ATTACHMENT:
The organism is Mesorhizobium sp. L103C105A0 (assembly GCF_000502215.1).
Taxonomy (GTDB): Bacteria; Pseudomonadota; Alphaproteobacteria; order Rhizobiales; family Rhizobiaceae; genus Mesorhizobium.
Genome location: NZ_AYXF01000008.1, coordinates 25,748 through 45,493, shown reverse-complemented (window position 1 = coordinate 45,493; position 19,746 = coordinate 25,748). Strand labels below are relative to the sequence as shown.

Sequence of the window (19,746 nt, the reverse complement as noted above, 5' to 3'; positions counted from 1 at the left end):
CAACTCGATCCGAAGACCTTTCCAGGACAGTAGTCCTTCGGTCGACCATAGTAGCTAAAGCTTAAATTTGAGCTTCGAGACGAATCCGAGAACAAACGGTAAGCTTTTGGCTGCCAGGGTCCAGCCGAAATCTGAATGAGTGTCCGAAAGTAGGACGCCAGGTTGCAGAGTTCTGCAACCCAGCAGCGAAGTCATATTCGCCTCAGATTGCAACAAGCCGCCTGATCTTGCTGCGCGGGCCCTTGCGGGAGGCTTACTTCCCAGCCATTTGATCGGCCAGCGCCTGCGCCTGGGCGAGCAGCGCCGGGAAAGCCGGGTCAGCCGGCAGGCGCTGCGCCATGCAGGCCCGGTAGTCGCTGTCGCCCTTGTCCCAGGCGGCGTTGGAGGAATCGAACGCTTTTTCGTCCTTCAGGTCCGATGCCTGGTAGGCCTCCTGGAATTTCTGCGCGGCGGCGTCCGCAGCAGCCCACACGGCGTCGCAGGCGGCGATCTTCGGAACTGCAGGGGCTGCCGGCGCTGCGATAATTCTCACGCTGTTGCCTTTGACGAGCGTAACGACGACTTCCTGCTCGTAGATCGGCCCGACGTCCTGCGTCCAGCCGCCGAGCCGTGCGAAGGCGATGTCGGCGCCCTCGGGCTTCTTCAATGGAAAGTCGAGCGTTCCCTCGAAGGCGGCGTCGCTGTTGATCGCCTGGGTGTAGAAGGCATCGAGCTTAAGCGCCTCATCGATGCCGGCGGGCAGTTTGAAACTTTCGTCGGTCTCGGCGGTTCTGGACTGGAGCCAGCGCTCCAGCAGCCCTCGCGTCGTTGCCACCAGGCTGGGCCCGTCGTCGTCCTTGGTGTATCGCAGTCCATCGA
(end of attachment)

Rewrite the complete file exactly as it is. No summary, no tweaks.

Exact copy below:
The organism is Mesorhizobium sp. L103C105A0 (assembly GCF_000502215.1).
Taxonomy (GTDB): Bacteria; Pseudomonadota; Alphaproteobacteria; order Rhizobiales; family Rhizobiaceae; genus Mesorhizobium.
Genome location: NZ_AYXF01000008.1, coordinates 25,748 through 45,493, shown reverse-complemented (window position 1 = coordinate 45,493; position 19,746 = coordinate 25,748). Strand labels below are relative to the sequence as shown.

Sequence of the window (19,746 nt, the reverse complement as noted above, 5' to 3'; positions counted from 1 at the left end):
CAACTCGATCCGAAGACCTTTCCAGGACAGTAGTCCTTCGGTCGACCATAGTAGCTAAAGCTTAAATTTGAGCTTCGAGACGAATCCGAGAACAAACGGTAAGCTTTTGGCTGCCAGGGTCCAGCCGAAATCTGAATGAGTGTCCGAAAGTAGGACGCCAGGTTGCAGAGTTCTGCAACCCAGCAGCGAAGTCATATTCGCCTCAGATTGCAACAAGCCGCCTGATCTTGCTGCGCGGGCCCTTGCGGGAGGCTTACTTCCCAGCCATTTGATCGGCCAGCGCCTGCGCCTGGGCGAGCAGCGCCGGGAAAGCCGGGTCAGCCGGCAGGCGCTGCGCCATGCAGGCCCGGTAGTCGCTGTCGCCCTTGTCCCAGGCGGCGTTGGAGGAATCGAACGCTTTTTCGTCCTTCAGGTCCGATGCCTGGTAGGCCTCCTGGAATTTCTGCGCGGCGGCGTCCGCAGCAGCCCACACGGCGTCGCAGGCGGCGATCTTCGGAACTGCAGGGGCTGCCGGCGCTGCGATAATTCTCACGCTGTTGCCTTTGACGAGCGTAACGACGACTTCCTGCTCGTAGATCGGCCCGACGTCCTGCGTCCAGCCGCCGAGCCGTGCGAAGGCGATGTCGGCGCCCTCGGGCTTCTTCAATGGAAAGTCGAGCGTTCCCTCGAAGGCGGCGTCGCTGTTGATCGCCTGGGTGTAGAAGGCATCGAGCTTAAGCGCCTCATCGATGCCGGCGGGCAGTTTGAAACTTTCGTCGGTCTCGGCGGTTCTGGACTGGAGCCAGCGCTCCAGCAGCCCTCGCGTCGTTGCCACCAGGCTGGGCCCGTCGTCGTCCTTGGTGTATCGCAGTCCATCGA